The 7 Best Sports Drinks of 2021, According to a Dietitian

How to choose a sports drink that is right for you

Our editors independently research, test, and recommend the best products; you can learn more about our review process here. We may receive commissions on purchases made from our chosen links.

Sports drinks, or electrolyte-enhanced beverages, help to replenish water, electrolytes, and energy lost during exercise. These drinks often contain a source of energy-boosting carbohydrates, as well as a balance of potassium, sodium, magnesium, and calcium, which help combat dehydration, replete glycogen stores, and delay fatigue.

The American College of Sports Medicine recommends that individuals partaking in vigorous exercise for one hour or longer consider drinking a carbohydrate-based sports beverages, especially if they are sweating heavily. Registered Dietitian, Isabel Smith, MS, RD, CDN, recommends a sports drink with electrolytes when engaging in prolonged physical activity, stating, "When choosing a sports drink for a super sweaty workout—or over an hour of exercise—I recommend looking for a beverage with at least 300 milligrams of potassium and at least 80 milligrams of sodium."

There are many options on the market when it comes to sports drinks, including ready-to-drink beverages and mix-with-water tablets or powders. Consider your calorie, sugar, and electrolyte needs when choosing a product that suits your hydration requirements.

What to Look for in an Electrolyte Drink

Form

Sports drinks come in many forms, including ready-to-drink beverages, powders, and tablets. If you are looking for the easiest, grab-and-go option, a ready-to-drink sports drink is usually available at any grocery or convenience store. If you travel frequently or simply want a more portable sports drink, choosing a tablet or powder that you mix with water may be preferable.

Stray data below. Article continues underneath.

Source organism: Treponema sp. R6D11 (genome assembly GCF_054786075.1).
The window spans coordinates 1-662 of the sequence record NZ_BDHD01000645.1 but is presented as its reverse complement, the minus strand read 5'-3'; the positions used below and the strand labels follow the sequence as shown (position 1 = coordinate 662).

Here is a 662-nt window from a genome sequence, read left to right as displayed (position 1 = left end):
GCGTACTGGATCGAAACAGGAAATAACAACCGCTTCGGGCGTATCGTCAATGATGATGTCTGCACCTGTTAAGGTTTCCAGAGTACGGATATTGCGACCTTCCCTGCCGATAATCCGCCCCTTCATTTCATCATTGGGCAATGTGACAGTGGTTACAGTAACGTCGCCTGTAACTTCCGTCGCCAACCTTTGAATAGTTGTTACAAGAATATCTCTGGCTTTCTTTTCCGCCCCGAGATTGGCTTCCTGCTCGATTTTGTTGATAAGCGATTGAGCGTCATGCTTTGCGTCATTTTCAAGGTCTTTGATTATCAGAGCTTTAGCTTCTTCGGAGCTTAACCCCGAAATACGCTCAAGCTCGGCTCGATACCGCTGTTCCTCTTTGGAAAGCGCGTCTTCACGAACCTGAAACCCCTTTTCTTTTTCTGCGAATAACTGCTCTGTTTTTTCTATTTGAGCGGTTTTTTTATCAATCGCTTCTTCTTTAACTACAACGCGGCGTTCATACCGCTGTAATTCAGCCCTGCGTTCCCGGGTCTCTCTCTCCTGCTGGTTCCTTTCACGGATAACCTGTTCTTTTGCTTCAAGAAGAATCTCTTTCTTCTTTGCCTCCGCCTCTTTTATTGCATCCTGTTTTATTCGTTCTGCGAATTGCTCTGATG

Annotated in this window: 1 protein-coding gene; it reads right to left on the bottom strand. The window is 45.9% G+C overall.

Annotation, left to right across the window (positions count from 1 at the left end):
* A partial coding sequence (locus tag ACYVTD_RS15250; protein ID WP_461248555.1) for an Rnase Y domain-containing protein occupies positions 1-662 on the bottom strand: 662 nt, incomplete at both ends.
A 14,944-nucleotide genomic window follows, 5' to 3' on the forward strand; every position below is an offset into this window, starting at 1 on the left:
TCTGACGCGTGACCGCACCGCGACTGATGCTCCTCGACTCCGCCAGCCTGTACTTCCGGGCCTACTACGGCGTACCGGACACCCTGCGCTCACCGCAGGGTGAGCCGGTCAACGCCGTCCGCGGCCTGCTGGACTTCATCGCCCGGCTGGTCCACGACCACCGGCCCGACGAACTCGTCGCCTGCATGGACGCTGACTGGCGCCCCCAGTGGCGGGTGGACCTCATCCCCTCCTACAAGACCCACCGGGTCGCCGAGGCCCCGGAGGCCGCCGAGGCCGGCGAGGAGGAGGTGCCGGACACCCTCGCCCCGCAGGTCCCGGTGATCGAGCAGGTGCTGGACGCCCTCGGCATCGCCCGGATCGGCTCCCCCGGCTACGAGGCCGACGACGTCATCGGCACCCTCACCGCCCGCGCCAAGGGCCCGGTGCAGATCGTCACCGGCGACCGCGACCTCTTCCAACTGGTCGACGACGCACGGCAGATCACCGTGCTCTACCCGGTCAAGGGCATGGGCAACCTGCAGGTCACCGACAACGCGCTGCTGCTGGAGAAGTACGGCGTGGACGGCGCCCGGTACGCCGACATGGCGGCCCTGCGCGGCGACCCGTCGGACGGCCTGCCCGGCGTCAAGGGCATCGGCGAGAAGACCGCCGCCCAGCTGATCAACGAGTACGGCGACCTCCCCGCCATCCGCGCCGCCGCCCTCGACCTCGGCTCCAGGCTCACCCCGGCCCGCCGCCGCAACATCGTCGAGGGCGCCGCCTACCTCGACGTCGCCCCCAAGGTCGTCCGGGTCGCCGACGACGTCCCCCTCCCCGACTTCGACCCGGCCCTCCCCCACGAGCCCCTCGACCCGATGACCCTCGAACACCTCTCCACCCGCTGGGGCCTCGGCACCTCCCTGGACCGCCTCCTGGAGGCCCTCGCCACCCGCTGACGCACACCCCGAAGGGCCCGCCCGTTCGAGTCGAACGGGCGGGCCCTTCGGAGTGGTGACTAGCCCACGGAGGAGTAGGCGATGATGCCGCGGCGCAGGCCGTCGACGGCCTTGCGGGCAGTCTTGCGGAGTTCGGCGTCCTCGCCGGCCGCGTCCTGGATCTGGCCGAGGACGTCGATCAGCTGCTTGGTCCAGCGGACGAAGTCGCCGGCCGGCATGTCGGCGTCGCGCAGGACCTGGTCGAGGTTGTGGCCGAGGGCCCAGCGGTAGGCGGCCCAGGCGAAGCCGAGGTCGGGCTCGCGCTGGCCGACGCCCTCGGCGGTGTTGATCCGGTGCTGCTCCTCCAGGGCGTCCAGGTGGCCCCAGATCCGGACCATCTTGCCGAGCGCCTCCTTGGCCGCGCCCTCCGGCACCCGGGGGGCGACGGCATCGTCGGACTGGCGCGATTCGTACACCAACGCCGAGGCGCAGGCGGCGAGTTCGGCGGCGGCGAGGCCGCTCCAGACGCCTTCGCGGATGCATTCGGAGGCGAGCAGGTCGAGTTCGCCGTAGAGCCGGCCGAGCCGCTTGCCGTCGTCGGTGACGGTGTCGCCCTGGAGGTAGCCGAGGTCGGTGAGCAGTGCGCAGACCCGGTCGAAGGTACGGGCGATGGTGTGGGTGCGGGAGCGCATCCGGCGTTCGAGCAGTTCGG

Electrolytes

When you sweat, your body loses fluid and electrolytes. Sports drinks contain electrolytes—including potassium, sodium, magnesium, and calcium—to help combat dehydration. They work with your body to improve the absorption of fluid and replenish mineral losses. Look for a sports drink that contains at least sodium and potassium.

Calories

If you are engaging in endurance activities or strenuous sports, you may need a sports drink that is high in calories. When choosing a sports drink, consider your activity level, caloric expenditure, and energy needs. You may choose a sports drink higher in calories if you are training for a marathon. However, if you are exercising for over an hour but trying to lose weight, you may want to replete electrolytes without consuming extra calories.

Sugar

Many sports drinks contain sugar to help athletes replace carbohydrates lost during exercise quickly. If you watch your sugar intake or prefer a sugar-free option, some tablets and powders are low in sugar. Avoid sugar-free sports drinks that contain potentially harmful artificial sweeteners.

Sports Drinks Dosage

Always speak with a healthcare professional before adding a supplement to your routine to ensure that the supplement is appropriate for your individual needs and which dosage to take.